Your preapproval letter attached to your offer makes the seller take it seriously and can be the difference between acceptance and a counter or rejection. For example, when Ryan and Brittany felt ready to buy their first home, they met with a lender they had chosen after talking to several possibilities.
A branch manager at First American Title Company has estimated that about 30 percent of the transactions at her branch fall apart or are delayed before closing. The most common reason for this is the buyers’ failure to be preapproved for a loan before making an offer. This mishap can result in lost time and embarrassment; it can also result in the forfeiture of earnest money.
Don’t ask sellers what would the lowest price would be that they would accept. This puts them on the defensive, makes you look like a predatory bargain hunter and hurts your credibility. Again, if you feel the price is too high, make a written offer and let them accept or counter with their lowest price.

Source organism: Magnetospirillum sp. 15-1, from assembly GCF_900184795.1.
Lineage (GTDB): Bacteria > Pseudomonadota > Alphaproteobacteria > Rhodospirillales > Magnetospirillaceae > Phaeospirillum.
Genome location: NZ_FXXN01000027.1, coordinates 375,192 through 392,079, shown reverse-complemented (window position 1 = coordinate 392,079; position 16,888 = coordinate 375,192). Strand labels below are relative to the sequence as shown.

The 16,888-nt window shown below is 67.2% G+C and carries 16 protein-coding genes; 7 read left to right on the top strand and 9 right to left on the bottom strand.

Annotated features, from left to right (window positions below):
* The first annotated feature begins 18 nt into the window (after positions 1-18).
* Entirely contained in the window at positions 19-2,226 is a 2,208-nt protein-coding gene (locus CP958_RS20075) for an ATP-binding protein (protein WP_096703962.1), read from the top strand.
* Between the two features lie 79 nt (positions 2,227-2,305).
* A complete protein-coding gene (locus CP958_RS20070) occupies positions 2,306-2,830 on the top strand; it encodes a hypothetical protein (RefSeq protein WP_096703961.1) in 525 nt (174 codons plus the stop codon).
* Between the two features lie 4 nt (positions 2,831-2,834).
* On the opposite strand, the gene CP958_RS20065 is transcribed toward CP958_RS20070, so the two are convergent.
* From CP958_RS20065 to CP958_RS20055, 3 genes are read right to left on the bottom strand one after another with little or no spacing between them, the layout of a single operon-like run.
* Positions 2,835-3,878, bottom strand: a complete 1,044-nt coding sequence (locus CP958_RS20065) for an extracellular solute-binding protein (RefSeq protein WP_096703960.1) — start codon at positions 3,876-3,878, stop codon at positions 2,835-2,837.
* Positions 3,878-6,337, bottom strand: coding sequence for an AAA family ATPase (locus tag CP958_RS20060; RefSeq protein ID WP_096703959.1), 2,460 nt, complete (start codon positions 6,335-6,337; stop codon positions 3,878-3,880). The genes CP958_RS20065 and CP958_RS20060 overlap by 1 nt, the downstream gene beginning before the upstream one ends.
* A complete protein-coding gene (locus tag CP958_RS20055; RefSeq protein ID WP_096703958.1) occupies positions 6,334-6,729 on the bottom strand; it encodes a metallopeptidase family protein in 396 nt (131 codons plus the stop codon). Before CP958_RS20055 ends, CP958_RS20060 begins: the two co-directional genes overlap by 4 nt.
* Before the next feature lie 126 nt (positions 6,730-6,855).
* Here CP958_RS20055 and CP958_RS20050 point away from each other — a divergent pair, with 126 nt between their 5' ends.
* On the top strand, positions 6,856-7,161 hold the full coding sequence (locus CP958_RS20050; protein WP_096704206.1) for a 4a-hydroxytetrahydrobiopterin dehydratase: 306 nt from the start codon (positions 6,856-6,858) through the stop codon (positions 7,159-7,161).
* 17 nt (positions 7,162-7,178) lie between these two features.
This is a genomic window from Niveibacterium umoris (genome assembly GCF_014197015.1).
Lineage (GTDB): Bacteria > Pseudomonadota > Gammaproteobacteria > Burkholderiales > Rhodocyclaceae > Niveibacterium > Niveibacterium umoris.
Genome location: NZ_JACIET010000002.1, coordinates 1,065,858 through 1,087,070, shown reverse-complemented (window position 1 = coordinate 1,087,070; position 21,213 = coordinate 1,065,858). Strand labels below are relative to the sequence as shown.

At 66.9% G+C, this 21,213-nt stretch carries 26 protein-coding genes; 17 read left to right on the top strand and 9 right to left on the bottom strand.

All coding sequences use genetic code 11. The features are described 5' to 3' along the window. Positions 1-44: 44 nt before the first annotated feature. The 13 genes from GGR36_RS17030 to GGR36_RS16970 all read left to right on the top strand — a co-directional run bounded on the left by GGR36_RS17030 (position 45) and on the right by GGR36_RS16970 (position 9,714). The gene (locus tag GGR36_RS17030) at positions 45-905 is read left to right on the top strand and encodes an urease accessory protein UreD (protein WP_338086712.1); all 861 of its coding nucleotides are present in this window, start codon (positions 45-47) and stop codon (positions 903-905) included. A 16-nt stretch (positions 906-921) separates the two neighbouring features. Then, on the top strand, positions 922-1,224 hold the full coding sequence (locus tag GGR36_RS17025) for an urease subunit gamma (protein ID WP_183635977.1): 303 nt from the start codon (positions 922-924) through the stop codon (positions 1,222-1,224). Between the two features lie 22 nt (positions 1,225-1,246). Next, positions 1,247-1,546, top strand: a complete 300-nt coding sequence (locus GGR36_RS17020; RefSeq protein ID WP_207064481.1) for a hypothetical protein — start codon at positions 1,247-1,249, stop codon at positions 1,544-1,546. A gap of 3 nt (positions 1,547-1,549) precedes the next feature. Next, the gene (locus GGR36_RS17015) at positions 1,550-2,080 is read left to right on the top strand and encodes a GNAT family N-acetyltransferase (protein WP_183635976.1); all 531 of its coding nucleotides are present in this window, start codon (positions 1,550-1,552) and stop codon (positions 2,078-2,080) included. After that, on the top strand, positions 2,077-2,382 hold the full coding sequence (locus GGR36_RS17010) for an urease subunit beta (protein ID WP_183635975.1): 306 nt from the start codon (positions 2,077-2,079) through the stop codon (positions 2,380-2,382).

Buyers often say and do things when dealing with sellers that can cost them the deal or cause the sellers to dig in their heels and cut off negotiations. You can use the following dos and don’ts as you look at homes and talk to sellers. Don’t badmouth a home as you walk through it. Sellers (and their agents) are extremely sensitive to anyone’s telling them their orange and black paint is bizarre, for example. True, you’ll find some decorating that’s over the edge, but it’s best to withhold comments.